“Do or do not. There is no try.” ~ Yoda from Star Wars, The Empire Strikes Back
I usually don’t find myself quoting Yoda, but in this case, I think he’s absolutely right. Show of hands: how many people really believe somebody when they tell you that they’re going to try to do something?
- I’ll try to make it there.
- I’ll try to get to that this week.
- I’ll try to give you a call.
I bet if you really think about it, probably not many of you do. Try means no commitment. You’re not on the hook for anything. There’s no risk of failure. You can always get out of it later ~ well, I said I’d try.
I once was lucky enough to attend a seminar given by a neurologist who had been studying the brain for three decades. She talked at length about the enormous impact that thoughts have on the body & your health. Then, and I loved her for this, she talked about the power of words. She explained how studies have shown that positive words can actually increase memory function, improve health, and a slew of other good things, which I’m sure surprises no one. Later on, she talked about how the kid phrase sticks & stones may break my bones but words will never hurt me was “a lie from the deepest pit of hell.” And finally, she talked about the language you use when you talk about your life, your goals, your dreams: how what you tell yourself can affect everything ~ influencing the reality around you & changing the scope/shape of your life ~ for the better or for the worse.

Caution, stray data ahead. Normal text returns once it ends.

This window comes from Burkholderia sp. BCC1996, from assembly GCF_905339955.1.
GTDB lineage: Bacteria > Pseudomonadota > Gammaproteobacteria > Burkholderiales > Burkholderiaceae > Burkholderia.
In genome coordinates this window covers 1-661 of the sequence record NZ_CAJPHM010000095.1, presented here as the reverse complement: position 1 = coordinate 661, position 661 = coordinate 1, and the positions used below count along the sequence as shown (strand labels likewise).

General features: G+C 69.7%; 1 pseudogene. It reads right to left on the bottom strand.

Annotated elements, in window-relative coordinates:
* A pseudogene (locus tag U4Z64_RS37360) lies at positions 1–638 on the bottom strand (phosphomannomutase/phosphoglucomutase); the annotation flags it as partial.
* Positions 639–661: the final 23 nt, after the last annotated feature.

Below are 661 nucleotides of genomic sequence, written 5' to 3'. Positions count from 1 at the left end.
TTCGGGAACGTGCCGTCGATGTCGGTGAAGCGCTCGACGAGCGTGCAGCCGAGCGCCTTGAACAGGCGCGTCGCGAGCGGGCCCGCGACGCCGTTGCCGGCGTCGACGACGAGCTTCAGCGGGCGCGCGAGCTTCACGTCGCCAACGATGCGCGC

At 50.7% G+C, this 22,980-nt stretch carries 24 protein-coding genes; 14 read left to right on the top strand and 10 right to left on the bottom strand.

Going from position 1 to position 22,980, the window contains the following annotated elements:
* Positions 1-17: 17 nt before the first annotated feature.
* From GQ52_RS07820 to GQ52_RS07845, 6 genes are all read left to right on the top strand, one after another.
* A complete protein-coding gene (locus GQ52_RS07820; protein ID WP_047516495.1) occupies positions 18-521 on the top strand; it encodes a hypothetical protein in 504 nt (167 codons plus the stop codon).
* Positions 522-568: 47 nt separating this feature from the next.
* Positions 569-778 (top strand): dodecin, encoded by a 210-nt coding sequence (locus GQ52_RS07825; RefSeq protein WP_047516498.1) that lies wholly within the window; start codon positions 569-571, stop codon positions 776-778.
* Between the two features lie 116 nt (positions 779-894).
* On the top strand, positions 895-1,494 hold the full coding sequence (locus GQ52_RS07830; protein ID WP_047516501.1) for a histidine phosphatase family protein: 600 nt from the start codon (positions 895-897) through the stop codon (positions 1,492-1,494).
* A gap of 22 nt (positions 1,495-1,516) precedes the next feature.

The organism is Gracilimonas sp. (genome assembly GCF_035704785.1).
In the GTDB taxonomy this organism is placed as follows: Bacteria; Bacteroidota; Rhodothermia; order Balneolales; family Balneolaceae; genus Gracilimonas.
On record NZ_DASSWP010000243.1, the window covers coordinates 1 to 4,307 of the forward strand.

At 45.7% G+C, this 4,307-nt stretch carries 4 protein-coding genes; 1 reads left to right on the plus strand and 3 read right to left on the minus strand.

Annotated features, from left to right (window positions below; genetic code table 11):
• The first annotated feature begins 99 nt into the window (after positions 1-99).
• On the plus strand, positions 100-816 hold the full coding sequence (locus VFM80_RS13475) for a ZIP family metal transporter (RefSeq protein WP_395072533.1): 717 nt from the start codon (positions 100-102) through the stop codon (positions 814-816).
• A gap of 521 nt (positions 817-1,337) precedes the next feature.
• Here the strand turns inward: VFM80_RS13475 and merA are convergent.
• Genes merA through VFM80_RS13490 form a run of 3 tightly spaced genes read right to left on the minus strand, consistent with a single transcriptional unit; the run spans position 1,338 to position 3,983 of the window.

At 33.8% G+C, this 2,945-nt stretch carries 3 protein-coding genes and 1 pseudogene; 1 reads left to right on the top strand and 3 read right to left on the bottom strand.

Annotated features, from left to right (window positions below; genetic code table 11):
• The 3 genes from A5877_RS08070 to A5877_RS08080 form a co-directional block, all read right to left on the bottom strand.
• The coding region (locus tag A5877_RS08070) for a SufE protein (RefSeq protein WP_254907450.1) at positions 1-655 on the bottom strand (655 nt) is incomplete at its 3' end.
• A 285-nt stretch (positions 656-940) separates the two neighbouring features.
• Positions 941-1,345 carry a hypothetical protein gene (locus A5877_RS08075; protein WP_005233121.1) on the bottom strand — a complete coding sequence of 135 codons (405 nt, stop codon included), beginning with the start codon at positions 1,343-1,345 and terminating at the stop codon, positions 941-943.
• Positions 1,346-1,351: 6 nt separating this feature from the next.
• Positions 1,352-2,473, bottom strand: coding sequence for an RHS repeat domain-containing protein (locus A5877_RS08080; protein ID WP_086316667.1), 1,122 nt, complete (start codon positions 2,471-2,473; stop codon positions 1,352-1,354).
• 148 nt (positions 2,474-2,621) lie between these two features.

Trying was one of those words. Unlike saying you’re trying or will try, saying you’re doing or will be doing something equals commitment. It signals (actually releasing positive chemicals in the brain) to your mind that you’re serious, which then manifests in your outward actions (propelling you to act), at least that’s the way I understood it at that seminar. One thing, among many, that I took away from that lecture was that the language you use can determine how successful you are in reaching your goals. So you see, it turns out Yoda was right.
What’s the point?
The next time you hear yourself say, “I’ll try to ________ [FILL IN THE BLANK],” ask yourself if you actually want to do it. If the answer is yes, then drop the try and commit.
How do you feel about saying you’re going to try? Is it sincere or a brush-off? Please feel free to share your thoughts & experiences in the comment box below.
26 thoughts on “Do or Do Not ~ A Note on Trying”
Great post, Shelli! When I say, “I’ll try” to someone, it really means, “I don’t want to but I will.” At least, that’s the way I think…
Hi David. Thanks! I think the same thing when I tell people I’ll try. 🙂
I’m the same. Indicates my reluctance but 98% of the time I do do it.